In many rural areas the river is the main water source. Mr Shifeta has urged people to take river water home to wash and bathe in order to avoid being attacked.

Berlin to scrap street names glorying colonial past

Will Ross

Africa editor, BBC World Service

Politicians in Berlin have recommended changing street names that are associated with the bloody suppression of Namibians by the German colonial powers.

The idea of changing the street names in what is known as the "African Quarter" of the German capital has long been debated but now politicians from different parties have agreed to the move.

Historians refer to it as the first genocide of the 20th Century - when German colonisers killed thousands of people from the Herero and Nama ethnic groups in what was then South-West Africa.

Roads in Berlin's African Quarter bear the names of the men responsible for those crimes - like Lüderitzstraße - after Franz Adolf Lüderitz, the founder of South West Africa.

Now they are likely to be with replaced with names like Anna Kakurukaze Mungunda, a Herero woman who played a key role in Namibia's independence movement.

A street sign in Berlin
Petersallee might get renamed - it once commemorated colonial administrator Carl "Hangman" Peters, but since 1986 has referred to Hans Peters, an anti-Nazi fighter

Namibia president denies corruption

Uranium mine in Nambia
Getty Images
Questions started being asked after operations at mines turned out to be tougher than expected

Namibian President Hage Geingob has denied corruption accusations stemming from a French investigation, AFP news agency reports.

The investigation is looking into the purchase of Canadian mining company Uramin by French nuclear giant Areva.

Areva group spent 1.8bn euros ($2.2bn; £1.6bn) to buy Uramin and its uranium mines in Namibia, South Africa and Central African Republic.

But the investment turned into a financial disaster and French investigators launched an investigation into the deal.

Sources close to the French inquiry have told AFP that investigators are looking into monthly transfers of $10,000 to Mr Geingob made between 2008 and 2009.

But the lawyer for Mr Geingob told AFP that he is "not implicated" in the investigation.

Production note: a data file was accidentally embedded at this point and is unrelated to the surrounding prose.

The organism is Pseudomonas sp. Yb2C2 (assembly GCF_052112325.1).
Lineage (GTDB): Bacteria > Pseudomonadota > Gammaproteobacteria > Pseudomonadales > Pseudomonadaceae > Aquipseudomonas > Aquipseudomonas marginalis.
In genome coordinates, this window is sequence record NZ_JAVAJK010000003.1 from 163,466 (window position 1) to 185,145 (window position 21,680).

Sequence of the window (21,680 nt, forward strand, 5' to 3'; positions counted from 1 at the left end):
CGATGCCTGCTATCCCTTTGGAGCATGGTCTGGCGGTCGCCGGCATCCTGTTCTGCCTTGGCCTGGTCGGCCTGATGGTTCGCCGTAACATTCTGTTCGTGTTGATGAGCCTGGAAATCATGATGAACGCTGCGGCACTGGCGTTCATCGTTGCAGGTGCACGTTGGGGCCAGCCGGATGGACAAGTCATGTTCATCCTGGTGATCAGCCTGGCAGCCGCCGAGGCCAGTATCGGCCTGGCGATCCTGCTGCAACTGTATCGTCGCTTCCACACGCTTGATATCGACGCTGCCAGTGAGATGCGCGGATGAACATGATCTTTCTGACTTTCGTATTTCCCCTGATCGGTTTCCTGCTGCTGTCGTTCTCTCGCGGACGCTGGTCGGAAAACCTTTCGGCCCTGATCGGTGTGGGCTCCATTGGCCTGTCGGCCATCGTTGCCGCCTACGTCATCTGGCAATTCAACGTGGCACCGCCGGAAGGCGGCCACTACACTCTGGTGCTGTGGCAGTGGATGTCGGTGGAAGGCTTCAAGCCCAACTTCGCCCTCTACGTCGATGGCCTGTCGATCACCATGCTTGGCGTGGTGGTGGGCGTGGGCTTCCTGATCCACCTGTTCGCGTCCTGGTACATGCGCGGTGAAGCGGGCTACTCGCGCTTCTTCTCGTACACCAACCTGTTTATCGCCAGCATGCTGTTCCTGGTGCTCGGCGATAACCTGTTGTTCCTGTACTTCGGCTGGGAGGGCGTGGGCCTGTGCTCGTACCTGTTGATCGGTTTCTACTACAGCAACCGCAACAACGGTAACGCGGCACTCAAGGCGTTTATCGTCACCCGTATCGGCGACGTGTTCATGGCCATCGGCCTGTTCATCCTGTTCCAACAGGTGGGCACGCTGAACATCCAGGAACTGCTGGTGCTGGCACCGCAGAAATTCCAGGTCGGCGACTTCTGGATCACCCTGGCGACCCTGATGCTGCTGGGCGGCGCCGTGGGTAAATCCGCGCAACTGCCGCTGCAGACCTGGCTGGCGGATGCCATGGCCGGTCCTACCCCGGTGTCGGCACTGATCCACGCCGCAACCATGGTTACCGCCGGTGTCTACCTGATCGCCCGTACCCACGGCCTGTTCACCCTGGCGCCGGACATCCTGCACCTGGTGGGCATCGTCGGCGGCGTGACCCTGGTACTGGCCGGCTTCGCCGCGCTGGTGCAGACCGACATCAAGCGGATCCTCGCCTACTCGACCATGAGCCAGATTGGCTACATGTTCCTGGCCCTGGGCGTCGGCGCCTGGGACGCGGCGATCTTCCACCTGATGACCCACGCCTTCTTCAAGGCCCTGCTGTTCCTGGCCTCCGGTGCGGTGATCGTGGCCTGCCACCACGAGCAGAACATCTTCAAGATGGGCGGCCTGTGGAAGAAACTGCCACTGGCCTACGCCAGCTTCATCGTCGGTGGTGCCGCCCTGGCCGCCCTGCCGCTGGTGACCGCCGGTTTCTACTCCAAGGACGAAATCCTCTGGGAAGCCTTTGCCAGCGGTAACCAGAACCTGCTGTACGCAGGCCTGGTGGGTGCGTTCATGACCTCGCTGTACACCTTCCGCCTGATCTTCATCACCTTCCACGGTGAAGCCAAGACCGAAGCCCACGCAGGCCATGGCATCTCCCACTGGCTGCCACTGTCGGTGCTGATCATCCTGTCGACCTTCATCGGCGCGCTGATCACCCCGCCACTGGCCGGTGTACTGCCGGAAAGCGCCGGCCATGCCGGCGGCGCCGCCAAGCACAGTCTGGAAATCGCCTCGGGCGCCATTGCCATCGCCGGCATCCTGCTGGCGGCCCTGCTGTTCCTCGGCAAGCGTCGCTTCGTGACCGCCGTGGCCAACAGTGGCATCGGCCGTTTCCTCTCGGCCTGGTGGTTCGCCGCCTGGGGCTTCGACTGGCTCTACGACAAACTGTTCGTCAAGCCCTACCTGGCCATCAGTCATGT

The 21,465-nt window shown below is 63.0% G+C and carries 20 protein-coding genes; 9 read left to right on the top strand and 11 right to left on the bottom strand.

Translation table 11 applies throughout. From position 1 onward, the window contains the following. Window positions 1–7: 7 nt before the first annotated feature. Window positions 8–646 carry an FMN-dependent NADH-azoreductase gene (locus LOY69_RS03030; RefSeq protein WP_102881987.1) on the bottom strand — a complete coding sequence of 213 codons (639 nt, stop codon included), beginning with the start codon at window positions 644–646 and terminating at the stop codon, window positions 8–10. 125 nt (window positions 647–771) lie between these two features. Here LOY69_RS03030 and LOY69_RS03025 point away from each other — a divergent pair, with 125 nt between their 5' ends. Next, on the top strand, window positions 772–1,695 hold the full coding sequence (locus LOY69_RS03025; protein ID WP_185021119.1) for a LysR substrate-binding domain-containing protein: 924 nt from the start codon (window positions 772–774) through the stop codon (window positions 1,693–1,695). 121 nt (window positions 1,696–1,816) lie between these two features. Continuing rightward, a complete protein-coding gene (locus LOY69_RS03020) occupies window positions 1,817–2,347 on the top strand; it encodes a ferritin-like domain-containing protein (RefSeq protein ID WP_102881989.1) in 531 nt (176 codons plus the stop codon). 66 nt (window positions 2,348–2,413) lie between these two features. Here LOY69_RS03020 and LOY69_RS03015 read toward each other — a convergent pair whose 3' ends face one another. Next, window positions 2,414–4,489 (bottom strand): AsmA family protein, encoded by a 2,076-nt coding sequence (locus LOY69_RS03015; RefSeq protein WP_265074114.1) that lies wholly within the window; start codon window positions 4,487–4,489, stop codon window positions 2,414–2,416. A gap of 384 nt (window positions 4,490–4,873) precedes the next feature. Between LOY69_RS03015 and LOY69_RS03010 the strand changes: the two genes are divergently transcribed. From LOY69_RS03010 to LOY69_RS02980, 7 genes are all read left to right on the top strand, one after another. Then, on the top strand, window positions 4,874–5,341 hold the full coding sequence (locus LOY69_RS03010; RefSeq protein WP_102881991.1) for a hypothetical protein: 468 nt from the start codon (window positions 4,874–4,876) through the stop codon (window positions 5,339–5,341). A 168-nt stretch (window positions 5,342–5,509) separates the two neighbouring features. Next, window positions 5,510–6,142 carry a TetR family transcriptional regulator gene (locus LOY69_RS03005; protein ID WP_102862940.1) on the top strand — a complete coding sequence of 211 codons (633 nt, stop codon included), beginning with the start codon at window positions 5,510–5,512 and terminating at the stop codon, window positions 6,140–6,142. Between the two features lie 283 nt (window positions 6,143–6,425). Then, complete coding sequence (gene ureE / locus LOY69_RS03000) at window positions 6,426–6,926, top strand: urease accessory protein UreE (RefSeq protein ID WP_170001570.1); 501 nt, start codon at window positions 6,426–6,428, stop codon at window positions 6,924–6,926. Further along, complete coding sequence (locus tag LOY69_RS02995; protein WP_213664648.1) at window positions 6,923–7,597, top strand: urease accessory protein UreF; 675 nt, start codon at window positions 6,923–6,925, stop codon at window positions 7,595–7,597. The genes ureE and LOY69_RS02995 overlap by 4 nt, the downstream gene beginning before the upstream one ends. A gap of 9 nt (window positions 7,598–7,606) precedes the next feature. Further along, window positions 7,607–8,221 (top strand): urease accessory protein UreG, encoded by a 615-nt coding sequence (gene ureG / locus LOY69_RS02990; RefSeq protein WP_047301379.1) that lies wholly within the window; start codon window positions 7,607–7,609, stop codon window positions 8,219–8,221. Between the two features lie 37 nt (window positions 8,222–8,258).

Mr Geingob's lawyer, Sisa Namandje, added in the letter that the sums were paid to Geingob for "advisory work at Uramin" undertaken before his appointment as commerce and industry minister in 2008.

Namibia records first case of listeriosis

A sign to inform customers is placed over the processed cold meats section of a supermarket in Cape Town, South Africa, 05 March 2018.
A South African supermarket with a warning sign

A 41-year-old man is fighting for his life in a Namibian hospital after becoming the country's first listeriosis victim, the health minister said.

Bernard Haufiku said the man became ill after eating a vienna sausage from a butchers about 300 miles (475km) north of the capital Windhoek, where he is now receiving treatment.

The announcement came a week after Namibia announced it was banning imports from the company which was revealed as the source of the world's largest ever outbreak in neighbouring South Africa.

So far, South Africa's outbreak has killed more than 180 people and made almost 1,000 ill.

However, Mr Haufiku said Namibia was ready as a result.

He told parliament: "We were already prepared as a country when we heard there was a break out in South Africa."

The new case comes two days after a human rights lawyer invited victims in South Africa to join him in a lawsuit against Tiger Brands, the owner of the Limpopo province factory where the outbreak is believed to have begun.